By Roger Costa
A young and mysterious nun leaves the convent in order to fix a “problem” in the city. After listening to philosophies, harassment and ideas from the taxi driver and the passenger, she arrives at her destination, a Hospital. She never makes it back to the monastery, and an unconventional detective fights against time to find the answers to what happened to her. Divided into two minimalist acts, this sinister dramatic thriller exposes the dark side of human brutality at its lowest condition. A remarkable, fearless work that addresses sexual abuse, modern society’s behavior, climate change and religious privilege, Romanian filmmaker Bogdan George Apetri’s Venice selection follows the characteristic aesthetic predominating in the New Romanian Wave (long takes with deeply investigative dialogue, noir-influenced narrative and a truthful analysis on their own social issues and challenges), but with a different sense, something darker, unexpectedly violent. There’s not much to say, otherwise would be a spoiler: the film immerses the viewer into the drama that unfolds, beautifully captivating and intriguing with its detailed, daringly biting dialogue, from which many pieces of the puzzle are randomly given away. Hypnotic and ambiguous, it is a superb exercise in suspense, a stirring moral puzzle that leaves you breathless.
(Film Movement. 6/3. Film Forum.)
Prepare yourself for one of the most exquisite, radical, unique and authentic revolutionary films in recent years. Travelling through time, spaces and dreams, an intersex running away from abuse and oppression, forms a strong bond with a coltan miner during their journey, joining cosmic forces in the battle against the oppressive/slavery system along with a resistant gang of rappers/hackers. An acid Afrofuturist, cyber-punk hybrid of Sci-fi, Magical Adventure, Musical and Avant-Garde, directors Saul Williams and Anisia Uzeyman craft an amusing, vivid and electrifying, visionary reflection of our fractured human relations and racial divisions. The conflicts are all based on how modern society (and even so the future one) became totally dependable on Internet and how Google and other mediums are controlling our choices and shaping the trends for the future. A powerful critique to the Tech-era, using an authoritarian regime as a backdrop, full of mysticism, neon lights and extravagant colors, and enchanting musical numbers, it is a richly inventive anti-colonialism instant cult film.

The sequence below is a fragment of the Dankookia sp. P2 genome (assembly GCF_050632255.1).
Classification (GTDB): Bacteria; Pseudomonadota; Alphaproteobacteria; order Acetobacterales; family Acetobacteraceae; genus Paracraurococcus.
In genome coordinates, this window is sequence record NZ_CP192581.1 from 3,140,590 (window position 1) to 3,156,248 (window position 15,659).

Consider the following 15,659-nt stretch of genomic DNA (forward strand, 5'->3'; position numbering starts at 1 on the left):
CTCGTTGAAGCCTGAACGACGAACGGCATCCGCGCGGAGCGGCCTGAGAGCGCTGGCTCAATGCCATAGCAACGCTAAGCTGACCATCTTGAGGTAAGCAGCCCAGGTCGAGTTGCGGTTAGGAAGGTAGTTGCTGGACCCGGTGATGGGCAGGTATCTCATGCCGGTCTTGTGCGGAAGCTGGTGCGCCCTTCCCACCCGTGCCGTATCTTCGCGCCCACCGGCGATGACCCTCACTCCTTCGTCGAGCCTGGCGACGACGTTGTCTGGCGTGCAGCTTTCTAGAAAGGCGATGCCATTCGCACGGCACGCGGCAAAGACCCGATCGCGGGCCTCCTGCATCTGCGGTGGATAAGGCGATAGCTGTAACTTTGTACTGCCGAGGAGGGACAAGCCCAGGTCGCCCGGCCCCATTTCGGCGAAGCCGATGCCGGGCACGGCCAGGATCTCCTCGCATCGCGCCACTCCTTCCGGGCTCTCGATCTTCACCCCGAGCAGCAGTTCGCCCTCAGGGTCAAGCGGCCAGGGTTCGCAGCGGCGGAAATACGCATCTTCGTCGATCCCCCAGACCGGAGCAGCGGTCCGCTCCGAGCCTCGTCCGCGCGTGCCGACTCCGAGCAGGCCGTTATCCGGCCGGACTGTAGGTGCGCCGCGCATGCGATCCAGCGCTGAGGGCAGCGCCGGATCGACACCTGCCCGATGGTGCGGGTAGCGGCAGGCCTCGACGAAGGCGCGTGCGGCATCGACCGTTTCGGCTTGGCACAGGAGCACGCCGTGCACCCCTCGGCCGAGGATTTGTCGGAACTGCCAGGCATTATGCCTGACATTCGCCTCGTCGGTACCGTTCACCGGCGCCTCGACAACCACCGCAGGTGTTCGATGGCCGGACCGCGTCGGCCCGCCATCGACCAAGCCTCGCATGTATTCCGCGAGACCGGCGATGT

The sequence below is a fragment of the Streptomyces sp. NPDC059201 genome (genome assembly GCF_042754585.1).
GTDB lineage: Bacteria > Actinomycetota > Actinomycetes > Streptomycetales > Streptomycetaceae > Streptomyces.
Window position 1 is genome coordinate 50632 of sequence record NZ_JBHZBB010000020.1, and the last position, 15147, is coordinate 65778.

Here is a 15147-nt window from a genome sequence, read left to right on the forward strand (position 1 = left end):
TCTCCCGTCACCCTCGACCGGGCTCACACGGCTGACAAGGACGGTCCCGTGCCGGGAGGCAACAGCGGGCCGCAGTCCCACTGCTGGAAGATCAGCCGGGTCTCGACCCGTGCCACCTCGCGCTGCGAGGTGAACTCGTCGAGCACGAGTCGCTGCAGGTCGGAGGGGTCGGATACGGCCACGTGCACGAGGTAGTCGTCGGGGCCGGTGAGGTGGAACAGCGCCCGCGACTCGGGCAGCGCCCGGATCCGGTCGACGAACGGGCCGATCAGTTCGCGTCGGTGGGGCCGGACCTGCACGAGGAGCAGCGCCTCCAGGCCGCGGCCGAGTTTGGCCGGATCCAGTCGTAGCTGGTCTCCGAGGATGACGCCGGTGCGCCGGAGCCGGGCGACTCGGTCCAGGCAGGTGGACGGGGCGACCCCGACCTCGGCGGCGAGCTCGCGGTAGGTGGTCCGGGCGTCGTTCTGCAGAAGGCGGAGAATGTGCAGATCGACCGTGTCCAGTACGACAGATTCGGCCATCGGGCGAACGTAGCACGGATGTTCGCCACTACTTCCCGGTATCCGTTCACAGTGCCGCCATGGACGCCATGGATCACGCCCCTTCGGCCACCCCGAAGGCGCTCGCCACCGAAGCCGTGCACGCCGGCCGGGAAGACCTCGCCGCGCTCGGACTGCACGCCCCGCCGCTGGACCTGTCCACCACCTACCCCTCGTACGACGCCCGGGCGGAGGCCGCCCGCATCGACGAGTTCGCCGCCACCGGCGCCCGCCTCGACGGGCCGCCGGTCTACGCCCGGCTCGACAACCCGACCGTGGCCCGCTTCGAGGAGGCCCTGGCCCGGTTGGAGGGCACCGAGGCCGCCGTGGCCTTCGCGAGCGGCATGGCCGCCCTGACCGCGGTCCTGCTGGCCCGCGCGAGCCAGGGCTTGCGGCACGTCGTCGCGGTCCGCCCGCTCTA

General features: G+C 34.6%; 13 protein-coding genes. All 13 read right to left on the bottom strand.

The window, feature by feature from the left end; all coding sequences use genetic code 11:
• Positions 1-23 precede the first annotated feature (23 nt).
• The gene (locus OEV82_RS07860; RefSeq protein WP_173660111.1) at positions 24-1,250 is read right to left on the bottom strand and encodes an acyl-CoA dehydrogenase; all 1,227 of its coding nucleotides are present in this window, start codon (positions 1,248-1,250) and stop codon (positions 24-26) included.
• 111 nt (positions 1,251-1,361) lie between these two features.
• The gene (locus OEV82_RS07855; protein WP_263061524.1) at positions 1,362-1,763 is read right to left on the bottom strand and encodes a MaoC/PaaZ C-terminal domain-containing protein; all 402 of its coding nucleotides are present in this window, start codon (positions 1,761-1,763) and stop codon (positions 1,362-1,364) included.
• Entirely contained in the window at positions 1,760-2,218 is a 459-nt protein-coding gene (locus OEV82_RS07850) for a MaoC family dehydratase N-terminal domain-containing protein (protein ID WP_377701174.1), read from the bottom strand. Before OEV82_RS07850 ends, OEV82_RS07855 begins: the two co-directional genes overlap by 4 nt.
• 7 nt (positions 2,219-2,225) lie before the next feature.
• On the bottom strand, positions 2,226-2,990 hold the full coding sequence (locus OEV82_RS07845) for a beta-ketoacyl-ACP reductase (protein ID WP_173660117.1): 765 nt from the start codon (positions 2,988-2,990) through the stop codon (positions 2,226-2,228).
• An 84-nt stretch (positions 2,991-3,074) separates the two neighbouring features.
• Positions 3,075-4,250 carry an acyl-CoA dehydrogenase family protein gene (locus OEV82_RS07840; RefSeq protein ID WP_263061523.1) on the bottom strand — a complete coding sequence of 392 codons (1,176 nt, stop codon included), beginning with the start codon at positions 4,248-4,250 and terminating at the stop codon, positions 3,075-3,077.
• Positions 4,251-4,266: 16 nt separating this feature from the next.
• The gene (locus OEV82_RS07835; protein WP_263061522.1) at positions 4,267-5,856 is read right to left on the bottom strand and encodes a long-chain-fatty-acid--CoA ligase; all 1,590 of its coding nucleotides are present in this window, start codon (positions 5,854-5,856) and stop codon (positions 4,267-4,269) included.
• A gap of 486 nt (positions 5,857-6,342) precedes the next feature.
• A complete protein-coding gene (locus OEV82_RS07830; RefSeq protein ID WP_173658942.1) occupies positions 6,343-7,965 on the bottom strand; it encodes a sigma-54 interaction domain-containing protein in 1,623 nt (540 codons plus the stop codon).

(Kino Lorber. 6/3. Quad Cinema and BAM.)
America is the land of opportunities as much as it is the land of consumerism. The stigma here is being big, getting things big, serving big. Why is America obsessed with the extravaganzas of eating, indulging themselves into a cultural phenomenon called big, large, extra, while such disorder is the cause of diseases and death?
As Independence Day approaches, and the celebrations spark everywhere making news worldwide, many determined eating competitors are ready for the big 4th of July task: the traditional, Century-old Nathan’s hot-dog eating contest. The event became large (of course) gaining fame all over the world and its prestige increased along the years, when the historical winner, the Japanese athlete Takeru Kobayashi was dethroned by America’s new sweetheart, Joey Chestnut.
Directors Joe Ruzer and Sean Slater’s investigative documentary scoops out the whole process of the contest, the company behind it, the hopes and dreams, concerns and goals of the many contestants, as well as the public reaction and the role of media in the case of promoting it with accuracy and accessible language. In the beginning, the film cheerfully introduces the players and the effects revolving the contest, as well as the enthusiasm of the organizers, and the inevitable trail of betrayal in order to succeed; then, it gives away the cards, displaying a darker side of what it is to be part of a competitive, merciless world that pushes one another to their limits. With insightful interviews with the players involved, archival footage, and crucial testimonies- in particular one from a former competitor who couldn’t be identified, the directors score an accomplished take on America’s competitive behavior, the reckless eating (sub)culture and the corruption, and lack of human empathy and healthcare behind its capitalist functions.
(IndiePix. 6/3. In Theaters, Virtual Cinemas and On Demand.)
An intense, gripping and twisted psychological thriller, Sao Paulo-born writer-director Fernando Fraiha’s sophisticated and potent drama captures the agony, uneasiness and pleasure alike of the creative writing process with incredible dynamism. Going through a mid-life existential and creative crisis, Ana arrives at a literary laboratory in the Andes intending to give life to her next novel entitled “Violeta”. Her connection to Holden, the leader and instructor of the Writing Residency, intensifies when he assigns everyone to embody and “live” their characters. The risky, life-altering and unorthodox task demands their total surrender to the new personality, provoking an ambiguous, mysterious and out-of-control situation for all parts. One of the most affected is Ana’s partner, a renowned publisher, who comes for a visit and is intimidated by her (new) behavior. Visually stunning, atmospheric and sexy, Fraiha certainly knows how to execute the material, making great use of sound, editing and lights, and extracting chilling performances from Debora Falabella as the writer in distress, and Dario Grandinetti as the methodical host, while precisely maintaining the story involving and complex at equal levels.
(Bionica Filmes. 6/3. Premieres as An Official Selection at the 2022 Brooklyn Film Festival virtual and In-Person.)